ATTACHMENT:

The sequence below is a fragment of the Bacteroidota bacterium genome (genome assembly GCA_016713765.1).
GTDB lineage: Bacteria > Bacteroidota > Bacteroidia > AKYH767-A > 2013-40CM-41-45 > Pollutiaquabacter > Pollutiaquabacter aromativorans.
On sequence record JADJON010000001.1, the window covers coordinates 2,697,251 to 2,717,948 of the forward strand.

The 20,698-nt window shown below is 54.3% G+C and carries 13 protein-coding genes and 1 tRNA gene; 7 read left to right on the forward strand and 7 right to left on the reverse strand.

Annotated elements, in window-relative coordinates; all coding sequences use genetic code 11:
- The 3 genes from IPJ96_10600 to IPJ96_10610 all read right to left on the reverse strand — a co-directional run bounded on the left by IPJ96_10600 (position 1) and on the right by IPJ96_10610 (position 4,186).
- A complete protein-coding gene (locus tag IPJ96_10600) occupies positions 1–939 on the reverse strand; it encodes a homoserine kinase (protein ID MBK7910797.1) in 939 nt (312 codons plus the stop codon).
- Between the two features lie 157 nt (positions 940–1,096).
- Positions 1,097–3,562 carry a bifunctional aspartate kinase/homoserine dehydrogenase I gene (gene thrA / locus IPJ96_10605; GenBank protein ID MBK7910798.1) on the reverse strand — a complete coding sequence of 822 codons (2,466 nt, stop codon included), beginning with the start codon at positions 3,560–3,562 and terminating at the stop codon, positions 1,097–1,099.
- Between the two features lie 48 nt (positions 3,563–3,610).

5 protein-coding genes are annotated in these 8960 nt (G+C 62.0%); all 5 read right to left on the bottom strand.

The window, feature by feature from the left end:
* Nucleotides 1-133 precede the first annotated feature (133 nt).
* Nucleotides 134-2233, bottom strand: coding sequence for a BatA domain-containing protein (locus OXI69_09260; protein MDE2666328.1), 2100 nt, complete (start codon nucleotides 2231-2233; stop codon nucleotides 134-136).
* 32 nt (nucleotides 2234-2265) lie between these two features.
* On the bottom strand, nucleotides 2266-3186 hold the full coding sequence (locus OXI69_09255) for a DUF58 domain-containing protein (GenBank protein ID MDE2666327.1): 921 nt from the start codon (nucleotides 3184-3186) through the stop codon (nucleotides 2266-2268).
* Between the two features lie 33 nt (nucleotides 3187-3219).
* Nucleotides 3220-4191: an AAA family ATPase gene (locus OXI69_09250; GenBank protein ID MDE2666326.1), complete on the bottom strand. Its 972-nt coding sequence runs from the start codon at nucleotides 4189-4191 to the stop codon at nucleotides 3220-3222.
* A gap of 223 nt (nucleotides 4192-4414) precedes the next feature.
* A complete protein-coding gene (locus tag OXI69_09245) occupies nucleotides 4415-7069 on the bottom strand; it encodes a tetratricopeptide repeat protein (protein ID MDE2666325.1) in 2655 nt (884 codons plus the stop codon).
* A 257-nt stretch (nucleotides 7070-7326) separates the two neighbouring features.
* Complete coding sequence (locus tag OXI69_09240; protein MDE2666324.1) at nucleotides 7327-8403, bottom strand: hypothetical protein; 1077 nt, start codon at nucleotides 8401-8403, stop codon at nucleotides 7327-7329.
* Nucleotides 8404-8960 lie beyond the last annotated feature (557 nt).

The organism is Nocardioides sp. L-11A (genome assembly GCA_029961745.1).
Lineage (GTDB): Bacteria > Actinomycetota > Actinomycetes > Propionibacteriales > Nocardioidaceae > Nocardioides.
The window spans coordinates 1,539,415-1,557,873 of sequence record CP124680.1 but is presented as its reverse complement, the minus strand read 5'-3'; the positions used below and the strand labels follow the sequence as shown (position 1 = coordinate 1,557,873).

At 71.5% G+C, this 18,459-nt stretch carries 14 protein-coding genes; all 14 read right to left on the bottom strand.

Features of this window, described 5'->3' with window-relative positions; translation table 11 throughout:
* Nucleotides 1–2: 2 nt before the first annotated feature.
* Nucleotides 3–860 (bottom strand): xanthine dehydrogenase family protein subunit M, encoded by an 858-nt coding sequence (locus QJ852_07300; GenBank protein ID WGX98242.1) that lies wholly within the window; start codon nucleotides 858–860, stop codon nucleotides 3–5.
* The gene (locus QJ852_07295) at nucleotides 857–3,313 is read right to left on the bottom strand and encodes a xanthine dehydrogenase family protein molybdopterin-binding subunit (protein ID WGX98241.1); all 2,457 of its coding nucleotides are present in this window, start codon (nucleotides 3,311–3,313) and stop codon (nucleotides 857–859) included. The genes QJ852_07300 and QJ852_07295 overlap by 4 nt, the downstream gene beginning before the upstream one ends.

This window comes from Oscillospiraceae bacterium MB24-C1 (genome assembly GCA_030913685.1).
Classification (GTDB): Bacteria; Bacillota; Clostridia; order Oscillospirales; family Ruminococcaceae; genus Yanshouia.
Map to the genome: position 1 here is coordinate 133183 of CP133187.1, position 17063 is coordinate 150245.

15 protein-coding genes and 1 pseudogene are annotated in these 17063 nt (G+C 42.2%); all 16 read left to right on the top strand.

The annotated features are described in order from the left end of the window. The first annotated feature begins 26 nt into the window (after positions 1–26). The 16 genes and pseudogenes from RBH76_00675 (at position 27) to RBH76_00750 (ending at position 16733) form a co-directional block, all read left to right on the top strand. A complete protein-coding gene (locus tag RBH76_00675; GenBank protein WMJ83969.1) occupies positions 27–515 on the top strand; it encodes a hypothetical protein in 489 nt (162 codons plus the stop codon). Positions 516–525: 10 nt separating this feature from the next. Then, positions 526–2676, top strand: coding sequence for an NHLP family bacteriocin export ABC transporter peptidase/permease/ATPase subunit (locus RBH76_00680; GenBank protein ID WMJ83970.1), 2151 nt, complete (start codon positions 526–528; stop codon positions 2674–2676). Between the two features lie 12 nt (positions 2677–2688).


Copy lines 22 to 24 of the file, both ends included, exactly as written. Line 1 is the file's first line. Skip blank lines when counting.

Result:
* Complete coding sequence (locus tag OXI69_09240; protein MDE2666324.1) at nucleotides 7327-8403, bottom strand: hypothetical protein; 1077 nt, start codon at nucleotides 8401-8403, stop codon at nucleotides 7327-7329.
* Nucleotides 8404-8960 lie beyond the last annotated feature (557 nt).

The organism is Nocardioides sp. L-11A (genome assembly GCA_029961745.1).